By MATHIEU DE LAJARTRE
The impact COVID19 will have on office life is inevitable, particularly in the short and medium terms. Employers and employees will have to embrace the new reality of disinfection, ventilation and social distancing.
“Employers have a responsibility to their employees to protect them—including from each other,” says Philippe Lupien, an architect and professor of environmental design at Université du Québec à Montréal. “What we don’t want is an office where everyone gets sick at the same time.”
Here’s what employers will have to consider before reopening their doors:
“The information we have on the virus is not yet sufficient to establish a universal office layout policy,” explains Lupien. “However, we know COVID-19 is transmitted when an infected person talks, coughs or sneezes and, in doing so, projects droplets (up to one metre away) that fall onto horizontal or vertical surfaces, which is why masks are worn.”
There’s a lot of concern about projected droplets, adds Diane-Gabrielle Tremblay, a professor at the School of Business Administration at Université TÉLUQ. “In recent years, in order to save space and money, there was a big shift toward open-plan offices, which are supposed to drive collaboration. Today, those spaces can be scary,” she says. “We’re nowhere near the two metres required in some cases.”
As a result, she says, some companies will have to install Plexiglas partitions that completely surround workstations and require masks to be worn. They’ll also need to rethink shifts and consider variable or staggered schedules to reduce the number of employees on the premises at the same time and, in turn, the risk of transmission. Public transit and elevators will also have occupancy restrictions.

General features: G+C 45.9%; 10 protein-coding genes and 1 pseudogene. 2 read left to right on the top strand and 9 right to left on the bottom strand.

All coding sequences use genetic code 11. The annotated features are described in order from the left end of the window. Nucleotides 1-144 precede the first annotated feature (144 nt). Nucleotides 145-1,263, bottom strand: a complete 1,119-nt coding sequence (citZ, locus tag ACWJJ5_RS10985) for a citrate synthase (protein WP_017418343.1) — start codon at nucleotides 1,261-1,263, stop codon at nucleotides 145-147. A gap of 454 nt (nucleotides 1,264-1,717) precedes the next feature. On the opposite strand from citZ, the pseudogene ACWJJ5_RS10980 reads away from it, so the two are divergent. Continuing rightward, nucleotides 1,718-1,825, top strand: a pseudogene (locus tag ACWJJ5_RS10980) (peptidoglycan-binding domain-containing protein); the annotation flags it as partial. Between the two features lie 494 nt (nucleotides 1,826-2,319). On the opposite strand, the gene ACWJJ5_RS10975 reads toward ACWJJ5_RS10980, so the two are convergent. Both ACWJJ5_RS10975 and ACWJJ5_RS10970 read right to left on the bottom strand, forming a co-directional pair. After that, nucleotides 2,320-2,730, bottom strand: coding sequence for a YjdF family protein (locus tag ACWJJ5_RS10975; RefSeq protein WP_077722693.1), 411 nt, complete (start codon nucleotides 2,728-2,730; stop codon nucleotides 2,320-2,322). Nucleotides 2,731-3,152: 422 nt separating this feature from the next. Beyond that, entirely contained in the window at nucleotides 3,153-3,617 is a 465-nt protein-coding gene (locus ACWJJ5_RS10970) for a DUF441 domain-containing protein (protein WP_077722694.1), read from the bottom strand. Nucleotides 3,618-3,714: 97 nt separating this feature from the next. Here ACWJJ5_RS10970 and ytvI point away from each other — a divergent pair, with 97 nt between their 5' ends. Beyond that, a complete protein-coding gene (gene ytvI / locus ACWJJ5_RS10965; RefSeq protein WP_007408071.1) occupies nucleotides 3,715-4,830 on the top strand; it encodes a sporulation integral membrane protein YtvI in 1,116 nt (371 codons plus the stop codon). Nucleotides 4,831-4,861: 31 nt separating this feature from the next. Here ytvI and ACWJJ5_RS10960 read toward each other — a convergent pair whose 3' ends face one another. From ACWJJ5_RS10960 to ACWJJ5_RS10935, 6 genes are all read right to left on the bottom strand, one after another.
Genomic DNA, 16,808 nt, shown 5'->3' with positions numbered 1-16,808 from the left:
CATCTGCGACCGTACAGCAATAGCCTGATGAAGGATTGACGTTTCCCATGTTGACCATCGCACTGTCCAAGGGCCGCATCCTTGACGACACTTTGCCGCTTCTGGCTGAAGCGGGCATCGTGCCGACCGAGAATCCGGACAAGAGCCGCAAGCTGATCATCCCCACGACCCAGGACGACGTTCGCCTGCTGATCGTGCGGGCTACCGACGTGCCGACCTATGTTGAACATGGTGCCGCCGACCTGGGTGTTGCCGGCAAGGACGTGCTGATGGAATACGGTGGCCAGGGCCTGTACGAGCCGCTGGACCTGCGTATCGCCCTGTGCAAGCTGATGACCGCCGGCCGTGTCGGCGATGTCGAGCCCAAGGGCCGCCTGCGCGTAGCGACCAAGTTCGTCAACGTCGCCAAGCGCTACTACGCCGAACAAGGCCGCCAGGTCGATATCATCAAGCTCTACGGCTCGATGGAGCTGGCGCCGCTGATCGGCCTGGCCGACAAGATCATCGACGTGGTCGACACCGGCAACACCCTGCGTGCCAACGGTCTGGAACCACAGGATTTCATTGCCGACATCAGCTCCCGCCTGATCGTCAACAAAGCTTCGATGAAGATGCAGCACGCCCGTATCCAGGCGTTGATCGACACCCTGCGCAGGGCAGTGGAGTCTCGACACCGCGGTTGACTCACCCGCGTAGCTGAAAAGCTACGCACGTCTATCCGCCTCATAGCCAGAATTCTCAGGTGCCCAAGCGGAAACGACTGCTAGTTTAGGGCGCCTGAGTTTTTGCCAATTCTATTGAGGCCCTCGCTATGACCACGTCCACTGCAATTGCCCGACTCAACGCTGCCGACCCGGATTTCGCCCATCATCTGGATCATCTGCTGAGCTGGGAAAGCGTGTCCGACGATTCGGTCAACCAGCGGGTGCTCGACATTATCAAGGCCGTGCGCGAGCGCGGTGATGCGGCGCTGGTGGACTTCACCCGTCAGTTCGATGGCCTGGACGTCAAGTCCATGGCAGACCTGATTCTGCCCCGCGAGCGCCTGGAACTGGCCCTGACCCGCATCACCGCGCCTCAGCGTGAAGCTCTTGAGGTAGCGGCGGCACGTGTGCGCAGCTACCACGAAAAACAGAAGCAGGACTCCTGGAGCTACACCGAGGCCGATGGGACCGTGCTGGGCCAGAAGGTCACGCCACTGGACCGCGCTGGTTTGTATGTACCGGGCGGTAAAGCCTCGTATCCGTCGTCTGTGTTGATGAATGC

Depending on human traffic flows, other measures may be added, such as one-way hallways (with traffic flowing clockwise) to limit encounters, or enhanced signage (such as “Do not cross this line”). New apps to help keep a safe space from others have already emerged. For example, SD Tech, a geolocation company, has launched “The Social Distancer,” a wearable electronic device that sounds an alert when the required distance is not maintained.
Businesses where desks may be used by more than one person are faced with another challenge, adds Tremblay.
“In some cases, there are only enough [workstations] for about 50 per cent or 75 per cent [of employees],” she says. “The others set up shop in the relaxation areas, in the cafeteria, in meeting rooms … But who’ll want to do that going forward? In all cases, those areas will have to be disinfected after each use.”
Lupien is even more specific: “All horizontal surfaces are to be disinfected and should be kept as uncluttered as possible for easier maintenance. Vertical surfaces, such as screens, must also be disinfected.”
Common areas should eliminate non-essential items (for example, magazines, newspapers and so on) and high-touch surfaces—such as door handles, elevator buttons and cabinet handles—will need to be cleaned at least twice a day. In dining areas, counters, tables, refrigerator handles, faucets, chair backs, microwaves and so on will have to be sanitized before and after each use, and disinfected daily.
Other obvious measures include handwashing, respiratory etiquette and the disinfecting of tools, materials and equipment, as well as the exclusion of symptomatic individuals. One thing is for certain, says Tremblay: the law is clear. “Employers have a legal obligation to ensure the health and safety of their employees in the workplace. And we’re talking about a situation that could last 18, 24 months … or even longer.”
Lupien sees another threat with employees returning to the workplace.
“According to the most recent studies, the microdroplets we project remain airborneand even move around in air streams,” he says. “They’re called Flügge droplets, after the German researcher who studied this method of transmission as early as the 19th-century. If their viral load is high enough, can they infect a healthy person?”